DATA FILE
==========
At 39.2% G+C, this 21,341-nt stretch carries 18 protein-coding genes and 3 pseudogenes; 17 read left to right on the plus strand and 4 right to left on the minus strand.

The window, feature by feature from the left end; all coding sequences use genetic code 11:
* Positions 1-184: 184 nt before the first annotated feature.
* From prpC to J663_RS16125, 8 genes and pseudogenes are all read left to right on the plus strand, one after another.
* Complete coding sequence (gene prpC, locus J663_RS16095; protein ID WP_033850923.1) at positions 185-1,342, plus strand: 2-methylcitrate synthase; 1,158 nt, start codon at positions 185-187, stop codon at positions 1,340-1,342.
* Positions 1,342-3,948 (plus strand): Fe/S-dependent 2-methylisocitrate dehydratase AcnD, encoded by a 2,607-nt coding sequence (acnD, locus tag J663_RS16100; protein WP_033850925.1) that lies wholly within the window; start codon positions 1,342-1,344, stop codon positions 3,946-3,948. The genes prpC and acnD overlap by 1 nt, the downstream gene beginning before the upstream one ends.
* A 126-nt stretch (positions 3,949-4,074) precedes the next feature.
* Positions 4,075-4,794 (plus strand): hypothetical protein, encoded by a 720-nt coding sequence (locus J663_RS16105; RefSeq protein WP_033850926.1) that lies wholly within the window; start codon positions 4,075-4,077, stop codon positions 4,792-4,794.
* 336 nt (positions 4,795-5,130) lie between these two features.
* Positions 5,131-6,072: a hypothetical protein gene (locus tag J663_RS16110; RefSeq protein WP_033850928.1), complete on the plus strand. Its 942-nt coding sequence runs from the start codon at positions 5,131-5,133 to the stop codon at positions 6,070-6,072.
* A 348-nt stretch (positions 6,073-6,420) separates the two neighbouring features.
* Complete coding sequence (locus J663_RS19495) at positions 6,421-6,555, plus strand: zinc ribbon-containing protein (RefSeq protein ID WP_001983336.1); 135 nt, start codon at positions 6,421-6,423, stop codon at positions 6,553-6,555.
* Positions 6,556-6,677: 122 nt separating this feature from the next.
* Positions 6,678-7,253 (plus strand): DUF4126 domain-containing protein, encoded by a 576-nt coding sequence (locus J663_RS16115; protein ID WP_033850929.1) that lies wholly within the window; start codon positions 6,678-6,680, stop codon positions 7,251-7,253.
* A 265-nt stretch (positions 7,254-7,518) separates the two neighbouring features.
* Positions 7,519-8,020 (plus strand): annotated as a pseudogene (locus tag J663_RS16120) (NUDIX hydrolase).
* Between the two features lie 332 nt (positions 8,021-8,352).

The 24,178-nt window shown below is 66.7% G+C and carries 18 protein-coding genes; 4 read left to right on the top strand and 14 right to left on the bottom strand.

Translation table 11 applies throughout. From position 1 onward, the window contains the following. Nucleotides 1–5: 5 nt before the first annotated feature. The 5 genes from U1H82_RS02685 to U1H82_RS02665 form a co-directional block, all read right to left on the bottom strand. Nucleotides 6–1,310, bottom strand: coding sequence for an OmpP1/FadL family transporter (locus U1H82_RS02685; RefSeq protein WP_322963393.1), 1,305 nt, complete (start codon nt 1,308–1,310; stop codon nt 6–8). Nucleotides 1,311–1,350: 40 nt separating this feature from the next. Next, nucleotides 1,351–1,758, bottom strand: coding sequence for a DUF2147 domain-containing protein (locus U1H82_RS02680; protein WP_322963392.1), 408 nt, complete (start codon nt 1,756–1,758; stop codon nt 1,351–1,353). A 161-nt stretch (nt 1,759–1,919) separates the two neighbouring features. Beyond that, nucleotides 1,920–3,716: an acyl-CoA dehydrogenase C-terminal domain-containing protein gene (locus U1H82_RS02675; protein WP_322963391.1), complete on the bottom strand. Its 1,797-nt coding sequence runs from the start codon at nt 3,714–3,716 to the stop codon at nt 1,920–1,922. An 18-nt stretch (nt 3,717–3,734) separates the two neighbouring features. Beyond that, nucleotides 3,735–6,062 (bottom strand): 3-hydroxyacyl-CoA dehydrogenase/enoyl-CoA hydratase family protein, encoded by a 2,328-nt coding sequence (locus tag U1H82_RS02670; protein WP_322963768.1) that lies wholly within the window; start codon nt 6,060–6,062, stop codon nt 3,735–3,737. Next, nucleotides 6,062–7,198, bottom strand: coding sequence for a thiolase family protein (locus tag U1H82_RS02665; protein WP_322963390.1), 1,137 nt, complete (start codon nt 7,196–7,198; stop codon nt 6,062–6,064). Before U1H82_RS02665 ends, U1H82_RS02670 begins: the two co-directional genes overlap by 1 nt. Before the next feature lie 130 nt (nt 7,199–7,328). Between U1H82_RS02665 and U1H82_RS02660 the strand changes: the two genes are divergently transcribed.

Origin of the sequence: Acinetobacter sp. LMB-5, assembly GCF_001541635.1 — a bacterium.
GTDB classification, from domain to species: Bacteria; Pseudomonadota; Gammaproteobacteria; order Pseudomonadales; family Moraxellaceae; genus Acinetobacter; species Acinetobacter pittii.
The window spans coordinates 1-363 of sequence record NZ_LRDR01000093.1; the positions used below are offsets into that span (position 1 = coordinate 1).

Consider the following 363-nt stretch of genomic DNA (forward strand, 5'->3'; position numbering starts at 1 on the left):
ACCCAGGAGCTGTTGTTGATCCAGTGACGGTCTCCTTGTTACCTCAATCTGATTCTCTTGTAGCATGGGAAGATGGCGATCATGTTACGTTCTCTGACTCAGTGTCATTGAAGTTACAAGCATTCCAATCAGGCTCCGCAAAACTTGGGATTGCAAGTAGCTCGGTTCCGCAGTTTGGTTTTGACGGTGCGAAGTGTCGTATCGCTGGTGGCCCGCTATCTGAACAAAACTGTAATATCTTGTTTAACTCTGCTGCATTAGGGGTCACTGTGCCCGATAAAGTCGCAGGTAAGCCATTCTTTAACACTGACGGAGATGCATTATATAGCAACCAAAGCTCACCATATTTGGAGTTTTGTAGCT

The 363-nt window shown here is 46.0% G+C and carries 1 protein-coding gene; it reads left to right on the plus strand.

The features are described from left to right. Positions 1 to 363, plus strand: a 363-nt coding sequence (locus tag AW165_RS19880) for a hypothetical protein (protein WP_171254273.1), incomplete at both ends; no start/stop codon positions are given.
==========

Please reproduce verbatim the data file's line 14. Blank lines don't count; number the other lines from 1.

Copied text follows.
* Positions 6,678-7,253 (plus strand): DUF4126 domain-containing protein, encoded by a 576-nt coding sequence (locus J663_RS16115; protein ID WP_033850929.1) that lies wholly within the window; start codon positions 6,678-6,680, stop codon positions 7,251-7,253.